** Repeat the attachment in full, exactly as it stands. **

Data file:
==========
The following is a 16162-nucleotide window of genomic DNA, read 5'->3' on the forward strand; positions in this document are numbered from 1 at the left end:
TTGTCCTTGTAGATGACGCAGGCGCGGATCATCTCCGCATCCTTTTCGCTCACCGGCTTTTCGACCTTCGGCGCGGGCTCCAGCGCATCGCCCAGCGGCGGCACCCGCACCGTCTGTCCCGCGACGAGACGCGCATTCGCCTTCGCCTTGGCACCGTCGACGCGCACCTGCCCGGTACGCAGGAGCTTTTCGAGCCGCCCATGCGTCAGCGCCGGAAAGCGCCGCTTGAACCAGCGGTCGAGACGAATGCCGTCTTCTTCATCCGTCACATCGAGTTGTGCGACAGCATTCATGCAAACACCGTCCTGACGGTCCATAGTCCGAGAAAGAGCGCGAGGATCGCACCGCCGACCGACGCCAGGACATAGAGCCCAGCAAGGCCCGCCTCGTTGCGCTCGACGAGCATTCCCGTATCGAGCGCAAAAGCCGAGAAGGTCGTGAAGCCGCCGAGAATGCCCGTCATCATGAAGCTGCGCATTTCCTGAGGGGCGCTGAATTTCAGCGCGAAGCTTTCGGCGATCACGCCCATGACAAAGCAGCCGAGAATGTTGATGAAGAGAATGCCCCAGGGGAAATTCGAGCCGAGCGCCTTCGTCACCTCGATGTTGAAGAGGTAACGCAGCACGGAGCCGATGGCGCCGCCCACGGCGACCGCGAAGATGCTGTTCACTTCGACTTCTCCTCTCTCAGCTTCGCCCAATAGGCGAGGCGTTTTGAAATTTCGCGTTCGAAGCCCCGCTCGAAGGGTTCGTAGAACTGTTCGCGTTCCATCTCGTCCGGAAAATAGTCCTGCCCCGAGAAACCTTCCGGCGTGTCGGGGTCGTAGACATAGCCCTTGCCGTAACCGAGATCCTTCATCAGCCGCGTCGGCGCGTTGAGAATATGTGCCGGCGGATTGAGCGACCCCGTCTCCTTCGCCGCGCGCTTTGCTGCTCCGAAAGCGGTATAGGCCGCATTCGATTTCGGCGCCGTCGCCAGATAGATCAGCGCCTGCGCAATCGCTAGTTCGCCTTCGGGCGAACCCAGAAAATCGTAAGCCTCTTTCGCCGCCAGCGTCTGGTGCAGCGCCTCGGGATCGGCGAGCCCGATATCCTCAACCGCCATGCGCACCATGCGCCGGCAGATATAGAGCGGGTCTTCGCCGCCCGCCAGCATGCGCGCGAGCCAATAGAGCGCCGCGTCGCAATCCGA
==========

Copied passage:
The following is a 16162-nucleotide window of genomic DNA, read 5'->3' on the forward strand; positions in this document are numbered from 1 at the left end:
TTGTCCTTGTAGATGACGCAGGCGCGGATCATCTCCGCATCCTTTTCGCTCACCGGCTTTTCGACCTTCGGCGCGGGCTCCAGCGCATCGCCCAGCGGCGGCACCCGCACCGTCTGTCCCGCGACGAGACGCGCATTCGCCTTCGCCTTGGCACCGTCGACGCGCACCTGCCCGGTACGCAGGAGCTTTTCGAGCCGCCCATGCGTCAGCGCCGGAAAGCGCCGCTTGAACCAGCGGTCGAGACGAATGCCGTCTTCTTCATCCGTCACATCGAGTTGTGCGACAGCATTCATGCAAACACCGTCCTGACGGTCCATAGTCCGAGAAAGAGCGCGAGGATCGCACCGCCGACCGACGCCAGGACATAGAGCCCAGCAAGGCCCGCCTCGTTGCGCTCGACGAGCATTCCCGTATCGAGCGCAAAAGCCGAGAAGGTCGTGAAGCCGCCGAGAATGCCCGTCATCATGAAGCTGCGCATTTCCTGAGGGGCGCTGAATTTCAGCGCGAAGCTTTCGGCGATCACGCCCATGACAAAGCAGCCGAGAATGTTGATGAAGAGAATGCCCCAGGGGAAATTCGAGCCGAGCGCCTTCGTCACCTCGATGTTGAAGAGGTAACGCAGCACGGAGCCGATGGCGCCGCCCACGGCGACCGCGAAGATGCTGTTCACTTCGACTTCTCCTCTCTCAGCTTCGCCCAATAGGCGAGGCGTTTTGAAATTTCGCGTTCGAAGCCCCGCTCGAAGGGTTCGTAGAACTGTTCGCGTTCCATCTCGTCCGGAAAATAGTCCTGCCCCGAGAAACCTTCCGGCGTGTCGGGGTCGTAGACATAGCCCTTGCCGTAACCGAGATCCTTCATCAGCCGCGTCGGCGCGTTGAGAATATGTGCCGGCGGATTGAGCGACCCCGTCTCCTTCGCCGCGCGCTTTGCTGCTCCGAAAGCGGTATAGGCCGCATTCGATTTCGGCGCCGTCGCCAGATAGATCAGCGCCTGCGCAATCGCTAGTTCGCCTTCGGGCGAACCCAGAAAATCGTAAGCCTCTTTCGCCGCCAGCGTCTGGTGCAGCGCCTCGGGATCGGCGAGCCCGATATCCTCAACCGCCATGCGCACCATGCGCCGGCAGATATAGAGCGGGTCTTCGCCGCCCGCCAGCATGCGCGCGAGCCAATAGAGCGCCGCGTCGCAATCCGA